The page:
Cremation, the process of reducing a body to ashes through intense heat, has become an increasingly popular choice for final disposition in many cultures. However, it’s important to recognize that this method has environmental implications that are worth considering.

Energy Consumption

Cremation requires a significant amount of energy. The process involves heating a cremation chamber to temperatures of approximately 1,400 to 1,800 degrees Fahrenheit, which is sustained for several hours. This energy-intensive process contributes to greenhouse gas emissions and the depletion of natural resources.


The cremation process releases various emissions into the atmosphere, including carbon dioxide (CO2), nitrogen oxides (NOx), and particulate matter. While modern crematories are equipped with pollution control technologies to minimize emissions, some pollutants may still escape into the environment, contributing to air pollution and climate change.

Mercury Emissions

One of the most concerning environmental impacts of cremation is the release of mercury vapor. Dental fillings containing mercury (amalgam fillings) are often not removed from deceased bodies before cremation. As a result, mercury vapor is released into the air, posing a risk to both the environment and human health.

Resource Consumption

Cremation requires the use of materials such as caskets, urns, and clothing, all of which can have their own environmental impacts. The production of these items consumes resources and energy, and many are not biodegradable.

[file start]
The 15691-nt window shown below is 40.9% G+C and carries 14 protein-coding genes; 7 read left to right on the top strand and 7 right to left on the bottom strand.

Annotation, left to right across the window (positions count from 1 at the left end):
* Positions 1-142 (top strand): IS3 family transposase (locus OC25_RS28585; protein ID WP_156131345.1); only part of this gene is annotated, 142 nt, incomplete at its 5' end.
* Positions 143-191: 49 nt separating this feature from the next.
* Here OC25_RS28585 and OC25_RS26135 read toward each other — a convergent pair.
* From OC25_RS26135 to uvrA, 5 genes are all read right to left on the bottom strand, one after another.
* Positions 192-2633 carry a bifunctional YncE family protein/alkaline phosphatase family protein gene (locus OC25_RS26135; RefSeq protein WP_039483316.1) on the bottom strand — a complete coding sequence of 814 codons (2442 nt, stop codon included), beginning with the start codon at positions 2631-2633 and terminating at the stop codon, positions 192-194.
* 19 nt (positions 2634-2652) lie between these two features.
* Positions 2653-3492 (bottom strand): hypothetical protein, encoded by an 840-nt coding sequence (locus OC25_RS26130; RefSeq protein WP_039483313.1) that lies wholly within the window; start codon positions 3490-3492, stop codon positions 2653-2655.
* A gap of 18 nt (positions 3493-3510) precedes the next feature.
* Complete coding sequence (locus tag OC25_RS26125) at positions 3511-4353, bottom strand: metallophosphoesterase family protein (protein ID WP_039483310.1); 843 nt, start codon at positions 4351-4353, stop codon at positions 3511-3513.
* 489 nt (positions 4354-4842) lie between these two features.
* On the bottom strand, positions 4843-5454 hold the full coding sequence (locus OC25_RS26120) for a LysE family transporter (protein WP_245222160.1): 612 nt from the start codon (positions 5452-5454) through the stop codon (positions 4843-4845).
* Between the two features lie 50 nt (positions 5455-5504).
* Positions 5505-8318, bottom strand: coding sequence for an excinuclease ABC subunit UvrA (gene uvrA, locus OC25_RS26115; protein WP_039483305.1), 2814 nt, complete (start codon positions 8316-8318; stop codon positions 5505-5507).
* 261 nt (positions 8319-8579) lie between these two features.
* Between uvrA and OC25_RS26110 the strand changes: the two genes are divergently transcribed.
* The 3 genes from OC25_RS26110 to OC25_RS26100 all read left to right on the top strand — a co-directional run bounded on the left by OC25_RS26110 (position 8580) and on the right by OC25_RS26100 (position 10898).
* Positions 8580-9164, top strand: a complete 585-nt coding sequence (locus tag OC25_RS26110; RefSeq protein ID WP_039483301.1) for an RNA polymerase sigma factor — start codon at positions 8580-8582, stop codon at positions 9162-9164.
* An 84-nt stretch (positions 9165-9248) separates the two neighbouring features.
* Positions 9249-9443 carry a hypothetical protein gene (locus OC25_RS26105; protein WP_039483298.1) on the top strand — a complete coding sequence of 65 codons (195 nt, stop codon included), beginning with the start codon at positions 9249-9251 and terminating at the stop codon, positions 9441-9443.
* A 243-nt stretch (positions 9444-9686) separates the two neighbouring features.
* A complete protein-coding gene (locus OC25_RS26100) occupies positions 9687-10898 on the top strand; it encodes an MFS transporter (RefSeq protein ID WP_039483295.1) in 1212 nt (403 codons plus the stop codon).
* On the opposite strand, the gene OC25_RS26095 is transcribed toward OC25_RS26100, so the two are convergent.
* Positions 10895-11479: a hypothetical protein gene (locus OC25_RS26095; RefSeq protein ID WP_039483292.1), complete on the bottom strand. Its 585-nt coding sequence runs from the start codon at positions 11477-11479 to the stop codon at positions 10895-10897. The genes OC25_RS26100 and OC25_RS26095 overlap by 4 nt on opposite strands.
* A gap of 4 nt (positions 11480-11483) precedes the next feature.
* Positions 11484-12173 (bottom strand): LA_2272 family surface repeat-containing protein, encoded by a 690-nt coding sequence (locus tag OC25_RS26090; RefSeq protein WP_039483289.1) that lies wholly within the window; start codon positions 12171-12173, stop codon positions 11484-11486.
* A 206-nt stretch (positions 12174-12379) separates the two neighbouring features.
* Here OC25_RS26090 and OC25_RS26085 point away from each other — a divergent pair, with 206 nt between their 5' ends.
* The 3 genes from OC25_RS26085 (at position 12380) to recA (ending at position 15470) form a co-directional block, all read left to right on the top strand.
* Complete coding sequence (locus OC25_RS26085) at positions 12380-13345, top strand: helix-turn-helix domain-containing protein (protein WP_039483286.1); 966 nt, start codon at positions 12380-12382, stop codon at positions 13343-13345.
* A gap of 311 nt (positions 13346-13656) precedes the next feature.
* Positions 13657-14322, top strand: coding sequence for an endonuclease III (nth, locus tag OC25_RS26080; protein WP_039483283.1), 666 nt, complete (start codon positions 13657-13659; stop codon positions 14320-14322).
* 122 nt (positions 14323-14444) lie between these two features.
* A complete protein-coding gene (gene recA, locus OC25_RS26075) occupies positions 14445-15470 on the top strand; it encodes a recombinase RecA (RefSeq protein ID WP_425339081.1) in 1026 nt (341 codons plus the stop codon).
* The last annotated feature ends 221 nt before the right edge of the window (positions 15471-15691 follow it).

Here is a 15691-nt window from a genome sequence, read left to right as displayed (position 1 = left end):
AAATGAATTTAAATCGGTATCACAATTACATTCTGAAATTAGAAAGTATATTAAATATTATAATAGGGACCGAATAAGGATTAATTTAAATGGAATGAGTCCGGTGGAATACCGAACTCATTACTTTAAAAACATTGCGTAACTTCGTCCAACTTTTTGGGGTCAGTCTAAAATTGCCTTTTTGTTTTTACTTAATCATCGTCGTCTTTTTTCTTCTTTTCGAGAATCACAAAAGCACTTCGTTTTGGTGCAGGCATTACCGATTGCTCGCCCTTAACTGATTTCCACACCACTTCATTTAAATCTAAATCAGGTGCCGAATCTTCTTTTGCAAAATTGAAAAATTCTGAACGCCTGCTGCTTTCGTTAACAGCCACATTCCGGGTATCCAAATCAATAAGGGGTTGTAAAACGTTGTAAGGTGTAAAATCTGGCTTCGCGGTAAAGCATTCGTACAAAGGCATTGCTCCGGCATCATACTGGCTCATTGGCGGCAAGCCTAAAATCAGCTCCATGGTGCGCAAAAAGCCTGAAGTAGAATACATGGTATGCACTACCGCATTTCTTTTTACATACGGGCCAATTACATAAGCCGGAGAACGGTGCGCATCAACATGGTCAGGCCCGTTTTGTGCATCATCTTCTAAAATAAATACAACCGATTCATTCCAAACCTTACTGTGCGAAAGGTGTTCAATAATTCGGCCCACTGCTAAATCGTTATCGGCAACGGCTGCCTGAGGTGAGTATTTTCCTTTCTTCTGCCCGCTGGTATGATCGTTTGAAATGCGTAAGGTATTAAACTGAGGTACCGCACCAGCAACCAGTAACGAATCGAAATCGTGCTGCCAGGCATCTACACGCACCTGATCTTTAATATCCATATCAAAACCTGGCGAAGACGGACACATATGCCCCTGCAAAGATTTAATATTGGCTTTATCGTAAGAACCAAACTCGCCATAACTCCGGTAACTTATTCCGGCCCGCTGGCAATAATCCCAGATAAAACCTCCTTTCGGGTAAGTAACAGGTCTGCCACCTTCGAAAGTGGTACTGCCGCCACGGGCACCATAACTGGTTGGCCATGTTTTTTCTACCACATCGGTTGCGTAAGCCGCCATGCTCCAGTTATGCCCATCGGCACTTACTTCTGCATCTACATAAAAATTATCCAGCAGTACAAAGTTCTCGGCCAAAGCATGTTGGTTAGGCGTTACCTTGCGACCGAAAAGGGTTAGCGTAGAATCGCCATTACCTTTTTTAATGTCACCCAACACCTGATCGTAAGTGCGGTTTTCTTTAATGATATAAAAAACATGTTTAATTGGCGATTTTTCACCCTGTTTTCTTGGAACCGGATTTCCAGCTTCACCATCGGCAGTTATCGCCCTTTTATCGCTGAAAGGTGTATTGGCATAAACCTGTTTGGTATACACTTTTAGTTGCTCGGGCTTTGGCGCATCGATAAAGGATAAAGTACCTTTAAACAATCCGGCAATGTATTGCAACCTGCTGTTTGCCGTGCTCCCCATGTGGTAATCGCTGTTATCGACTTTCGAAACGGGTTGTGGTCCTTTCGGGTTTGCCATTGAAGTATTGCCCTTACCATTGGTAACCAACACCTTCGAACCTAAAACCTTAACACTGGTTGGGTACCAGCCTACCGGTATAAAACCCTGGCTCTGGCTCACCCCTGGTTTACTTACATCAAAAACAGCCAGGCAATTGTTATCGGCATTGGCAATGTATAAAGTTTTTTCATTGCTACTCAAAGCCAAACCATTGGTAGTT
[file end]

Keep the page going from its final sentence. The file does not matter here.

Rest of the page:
Burial Alternative: Green Burial

Cremation can also indirectly impact the environment by influencing burial practices. As cremation becomes more common, it may lead to a reduction in traditional burial practices, which often involve the use of land for cemeteries. Some argue that this land could be repurposed for more environmentally friendly uses.

Natural burial aids in the conservation of natural resources, reduction of carbon emissions, protection of worker health, and the restoration and/or preservation of habitats. Additionally, it pays special attention to returning the body back to the earth in a safe way that is simple and natural, allows for greater family interaction, and is a fraction of the cost of conventional burial. In current times, green burial is also rooted in the spirit of social and environmental change – and Serenity Ridge is committed to being part of that change.

Think green burial may be the right fit?
Why not as part of your last act, enhance the environment, rather than impact it?
Contact us today!